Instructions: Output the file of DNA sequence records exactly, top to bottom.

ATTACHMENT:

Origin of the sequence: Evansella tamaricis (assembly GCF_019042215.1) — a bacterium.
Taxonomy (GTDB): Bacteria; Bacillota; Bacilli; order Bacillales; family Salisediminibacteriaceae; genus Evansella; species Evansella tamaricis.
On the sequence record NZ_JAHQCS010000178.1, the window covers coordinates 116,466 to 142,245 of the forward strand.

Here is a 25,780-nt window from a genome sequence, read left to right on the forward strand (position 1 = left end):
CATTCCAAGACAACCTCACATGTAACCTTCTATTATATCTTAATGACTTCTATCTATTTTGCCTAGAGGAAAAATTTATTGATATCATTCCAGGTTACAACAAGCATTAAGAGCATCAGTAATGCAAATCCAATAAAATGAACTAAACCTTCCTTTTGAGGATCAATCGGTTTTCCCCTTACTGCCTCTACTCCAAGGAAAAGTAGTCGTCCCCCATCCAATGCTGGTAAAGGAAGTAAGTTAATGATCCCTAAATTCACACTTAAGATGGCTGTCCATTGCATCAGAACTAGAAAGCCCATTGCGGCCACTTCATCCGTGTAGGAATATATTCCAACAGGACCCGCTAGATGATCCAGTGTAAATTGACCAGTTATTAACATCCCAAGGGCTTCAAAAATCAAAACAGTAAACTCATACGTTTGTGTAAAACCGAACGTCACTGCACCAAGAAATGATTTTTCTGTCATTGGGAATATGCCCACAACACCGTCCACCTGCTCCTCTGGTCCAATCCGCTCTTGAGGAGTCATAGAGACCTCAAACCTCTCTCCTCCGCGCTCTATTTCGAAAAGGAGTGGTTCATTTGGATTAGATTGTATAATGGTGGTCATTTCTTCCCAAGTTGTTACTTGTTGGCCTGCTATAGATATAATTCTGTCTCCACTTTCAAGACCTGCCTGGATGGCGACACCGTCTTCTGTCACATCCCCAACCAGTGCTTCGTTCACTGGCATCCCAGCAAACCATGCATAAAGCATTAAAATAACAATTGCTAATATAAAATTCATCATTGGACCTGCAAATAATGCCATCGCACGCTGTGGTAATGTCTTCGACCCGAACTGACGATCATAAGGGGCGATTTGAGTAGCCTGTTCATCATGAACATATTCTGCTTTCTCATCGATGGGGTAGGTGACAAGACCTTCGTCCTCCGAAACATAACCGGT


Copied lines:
Origin of the sequence: Evansella tamaricis (assembly GCF_019042215.1) — a bacterium.
Taxonomy (GTDB): Bacteria; Bacillota; Bacilli; order Bacillales; family Salisediminibacteriaceae; genus Evansella; species Evansella tamaricis.
On the sequence record NZ_JAHQCS010000178.1, the window covers coordinates 116,466 to 142,245 of the forward strand.

Here is a 25,780-nt window from a genome sequence, read left to right on the forward strand (position 1 = left end):
CATTCCAAGACAACCTCACATGTAACCTTCTATTATATCTTAATGACTTCTATCTATTTTGCCTAGAGGAAAAATTTATTGATATCATTCCAGGTTACAACAAGCATTAAGAGCATCAGTAATGCAAATCCAATAAAATGAACTAAACCTTCCTTTTGAGGATCAATCGGTTTTCCCCTTACTGCCTCTACTCCAAGGAAAAGTAGTCGTCCCCCATCCAATGCTGGTAAAGGAAGTAAGTTAATGATCCCTAAATTCACACTTAAGATGGCTGTCCATTGCATCAGAACTAGAAAGCCCATTGCGGCCACTTCATCCGTGTAGGAATATATTCCAACAGGACCCGCTAGATGATCCAGTGTAAATTGACCAGTTATTAACATCCCAAGGGCTTCAAAAATCAAAACAGTAAACTCATACGTTTGTGTAAAACCGAACGTCACTGCACCAAGAAATGATTTTTCTGTCATTGGGAATATGCCCACAACACCGTCCACCTGCTCCTCTGGTCCAATCCGCTCTTGAGGAGTCATAGAGACCTCAAACCTCTCTCCTCCGCGCTCTATTTCGAAAAGGAGTGGTTCATTTGGATTAGATTGTATAATGGTGGTCATTTCTTCCCAAGTTGTTACTTGTTGGCCTGCTATAGATATAATTCTGTCTCCACTTTCAAGACCTGCCTGGATGGCGACACCGTCTTCTGTCACATCCCCAACCAGTGCTTCGTTCACTGGCATCCCAGCAAACCATGCATAAAGCATTAAAATAACAATTGCTAATATAAAATTCATCATTGGACCTGCAAATAATGCCATCGCACGCTGTGGTAATGTCTTCGACCCGAACTGACGATCATAAGGGGCGATTTGAGTAGCCTGTTCATCATGAACATATTCTGCTTTCTCATCGATGGGGTAGGTGACAAGACCTTCGTCCTCCGAAACATAACCGGT